REDBAND: Clear Communication is Key by Todd Anthony Puma

Clear Communication is Key by Todd Anthony Puma

Sometimes, during a consultation, a client will review work with you that they are looking to have done that falls outside your scope of work and a subcontractor needs to be brought in. It is so important that the sub contractors you choose are people of integrity and will work just as hard as you for the client. You should not only have the same business ethic, but similar practices as well. The client tends to get used to how you work, bill and your level of customer service so it is important that the people you sub in provide them with the same levels of service that you do because they are tied to your name. If the client is unhappy with them, they are inevitably unhappy with you.

Different people work better or worse with certain personalities so you want to make sure that your subcontractors are similar to you in personality as well. I am currently working on a job where I contracted in my IT team so do network and computer system integration. The IT team I work with is a team of brilliant guys who know their stuff and are always available for over the phone tech support. My client was working directly with them for a few months now. I just found out that my client has been completely frustrated because he had an issue with his system and while trying to trouble shoot over the phone, could not understand the technician at all. On top of that, the team came out a number of times to address the issue to no avail and sent him a large bill for the numerous trips without letting him know that there was even a charge.

As smart as my IT team is, this is one client that they just cannot connect with because of their lack of communication and clarity. Now, I have to resolve the issue for my client as this whole situation reflects back on me even though my portion has been executed without a hitch.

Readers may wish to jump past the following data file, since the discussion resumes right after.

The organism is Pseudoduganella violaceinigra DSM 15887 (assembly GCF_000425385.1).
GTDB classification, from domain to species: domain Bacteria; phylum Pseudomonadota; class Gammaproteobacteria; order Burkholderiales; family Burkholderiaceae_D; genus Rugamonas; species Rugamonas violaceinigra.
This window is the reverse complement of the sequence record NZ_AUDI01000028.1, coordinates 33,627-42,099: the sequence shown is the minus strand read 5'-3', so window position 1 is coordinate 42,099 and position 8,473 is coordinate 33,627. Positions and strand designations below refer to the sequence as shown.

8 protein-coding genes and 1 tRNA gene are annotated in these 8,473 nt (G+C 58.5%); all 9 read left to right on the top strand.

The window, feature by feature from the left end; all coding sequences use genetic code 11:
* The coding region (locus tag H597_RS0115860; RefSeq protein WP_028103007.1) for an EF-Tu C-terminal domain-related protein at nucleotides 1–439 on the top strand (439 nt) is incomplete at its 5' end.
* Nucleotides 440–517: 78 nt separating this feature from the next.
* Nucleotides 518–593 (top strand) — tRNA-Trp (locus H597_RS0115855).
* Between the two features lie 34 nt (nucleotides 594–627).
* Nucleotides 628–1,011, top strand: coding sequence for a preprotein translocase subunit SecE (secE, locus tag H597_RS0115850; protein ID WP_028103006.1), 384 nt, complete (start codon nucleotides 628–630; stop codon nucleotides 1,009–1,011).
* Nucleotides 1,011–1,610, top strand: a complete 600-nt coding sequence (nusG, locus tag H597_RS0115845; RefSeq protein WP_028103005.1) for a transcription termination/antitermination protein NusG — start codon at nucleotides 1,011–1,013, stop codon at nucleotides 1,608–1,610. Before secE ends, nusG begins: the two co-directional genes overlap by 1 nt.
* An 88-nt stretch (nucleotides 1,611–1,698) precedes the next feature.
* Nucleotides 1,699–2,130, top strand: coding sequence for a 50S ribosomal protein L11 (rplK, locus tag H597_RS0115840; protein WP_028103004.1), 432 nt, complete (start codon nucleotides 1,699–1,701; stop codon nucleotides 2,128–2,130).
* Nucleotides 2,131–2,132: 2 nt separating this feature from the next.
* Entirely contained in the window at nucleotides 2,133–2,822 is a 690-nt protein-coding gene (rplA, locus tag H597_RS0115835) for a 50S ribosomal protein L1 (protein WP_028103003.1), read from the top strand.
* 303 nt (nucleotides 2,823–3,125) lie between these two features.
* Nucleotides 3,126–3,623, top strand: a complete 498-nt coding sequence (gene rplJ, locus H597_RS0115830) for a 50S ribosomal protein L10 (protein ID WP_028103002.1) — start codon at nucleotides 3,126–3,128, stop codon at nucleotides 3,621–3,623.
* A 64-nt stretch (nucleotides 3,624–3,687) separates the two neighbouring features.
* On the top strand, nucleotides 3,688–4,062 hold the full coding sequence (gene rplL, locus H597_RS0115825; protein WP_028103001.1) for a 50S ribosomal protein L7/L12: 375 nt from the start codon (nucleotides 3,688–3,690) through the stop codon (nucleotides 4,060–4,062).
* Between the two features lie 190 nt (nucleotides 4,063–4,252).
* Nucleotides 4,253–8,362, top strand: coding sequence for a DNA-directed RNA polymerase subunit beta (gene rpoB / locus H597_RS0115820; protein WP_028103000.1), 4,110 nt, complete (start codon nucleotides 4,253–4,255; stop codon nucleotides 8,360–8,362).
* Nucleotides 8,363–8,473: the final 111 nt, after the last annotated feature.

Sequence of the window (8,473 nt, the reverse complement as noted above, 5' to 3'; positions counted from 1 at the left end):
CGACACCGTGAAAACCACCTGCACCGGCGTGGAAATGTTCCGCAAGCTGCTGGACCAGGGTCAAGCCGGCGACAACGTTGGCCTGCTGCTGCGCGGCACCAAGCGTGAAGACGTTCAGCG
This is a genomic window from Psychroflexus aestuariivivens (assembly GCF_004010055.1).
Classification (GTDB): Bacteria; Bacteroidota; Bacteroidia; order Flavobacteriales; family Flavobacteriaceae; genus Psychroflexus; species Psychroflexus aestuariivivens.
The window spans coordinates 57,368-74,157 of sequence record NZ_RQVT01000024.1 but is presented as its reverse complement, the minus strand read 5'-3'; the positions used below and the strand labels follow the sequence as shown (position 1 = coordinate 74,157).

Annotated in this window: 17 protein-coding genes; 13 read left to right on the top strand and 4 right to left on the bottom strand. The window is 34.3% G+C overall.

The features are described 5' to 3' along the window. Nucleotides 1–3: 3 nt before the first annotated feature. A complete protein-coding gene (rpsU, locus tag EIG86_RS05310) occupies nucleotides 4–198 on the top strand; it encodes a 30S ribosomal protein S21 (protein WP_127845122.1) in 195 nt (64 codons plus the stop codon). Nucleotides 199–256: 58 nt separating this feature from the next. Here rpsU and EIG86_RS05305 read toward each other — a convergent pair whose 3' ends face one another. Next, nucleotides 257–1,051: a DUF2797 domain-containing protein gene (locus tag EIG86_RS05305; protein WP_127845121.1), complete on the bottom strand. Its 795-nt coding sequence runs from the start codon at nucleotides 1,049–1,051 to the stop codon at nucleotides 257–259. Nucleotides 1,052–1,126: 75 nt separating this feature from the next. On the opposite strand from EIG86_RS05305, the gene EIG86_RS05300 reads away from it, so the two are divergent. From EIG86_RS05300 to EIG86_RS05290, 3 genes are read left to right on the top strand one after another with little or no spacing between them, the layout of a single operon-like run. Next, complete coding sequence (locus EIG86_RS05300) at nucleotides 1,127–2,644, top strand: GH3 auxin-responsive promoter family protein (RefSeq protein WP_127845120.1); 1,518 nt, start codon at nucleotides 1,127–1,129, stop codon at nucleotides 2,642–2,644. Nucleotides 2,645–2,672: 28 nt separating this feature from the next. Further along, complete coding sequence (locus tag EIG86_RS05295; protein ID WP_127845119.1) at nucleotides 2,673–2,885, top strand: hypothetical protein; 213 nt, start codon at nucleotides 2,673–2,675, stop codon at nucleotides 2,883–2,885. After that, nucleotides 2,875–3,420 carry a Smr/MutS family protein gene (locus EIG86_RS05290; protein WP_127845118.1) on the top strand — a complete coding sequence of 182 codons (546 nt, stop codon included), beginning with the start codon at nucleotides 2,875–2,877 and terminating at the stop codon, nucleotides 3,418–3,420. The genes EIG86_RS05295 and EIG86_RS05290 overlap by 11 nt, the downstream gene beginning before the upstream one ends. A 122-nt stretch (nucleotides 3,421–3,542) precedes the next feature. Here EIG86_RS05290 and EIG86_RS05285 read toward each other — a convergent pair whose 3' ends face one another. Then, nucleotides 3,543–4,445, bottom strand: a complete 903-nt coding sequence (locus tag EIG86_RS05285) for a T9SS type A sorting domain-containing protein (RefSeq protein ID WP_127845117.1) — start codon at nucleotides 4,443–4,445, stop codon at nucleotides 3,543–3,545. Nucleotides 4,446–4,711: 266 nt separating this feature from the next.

As I have always stressed, you can never be clear enough with the client from beginning to end. The contractors you hire in have to be the same way because they become used to one method and are not always going to be accepting of another method. Make sure the business relationships you build between clients, yourself and the contractors you bring in are compatible on all levels so that process is nothing but smooth sailing and the end result spectacular.


Todd Anthony Puma is the CEO & Founder of The Source Home Theater. Check out his  website at The Source Home Theater and follow him on twitter at  @ToddAnthonyPuma .


  1. Vanderkley says:

    As you explained in your scenario, these were sub-contractors that you contracted to the client, meaning they work under your management, not the client’s, and therefore it seems rather odd that billing was direct. As subs, their billing should have been through, and approved by,  your company, and not direct. 

    It seems that the IT team that you brought to the table, as well as your client, might have overstepped the lines, not just their line of communication. 
    Indeed a clear message from you on the hierarchy and lines of reporting at the onset of the relationship would have flagged the problem, and you would have been able to intervene. 

    If you allowed them direct access to the client, and they bill directly, you no longer profit, have control, nor the responsibility of the relationship between the “no-longer a subcontractor”, and yourself, and your client can hardly fault you for this .

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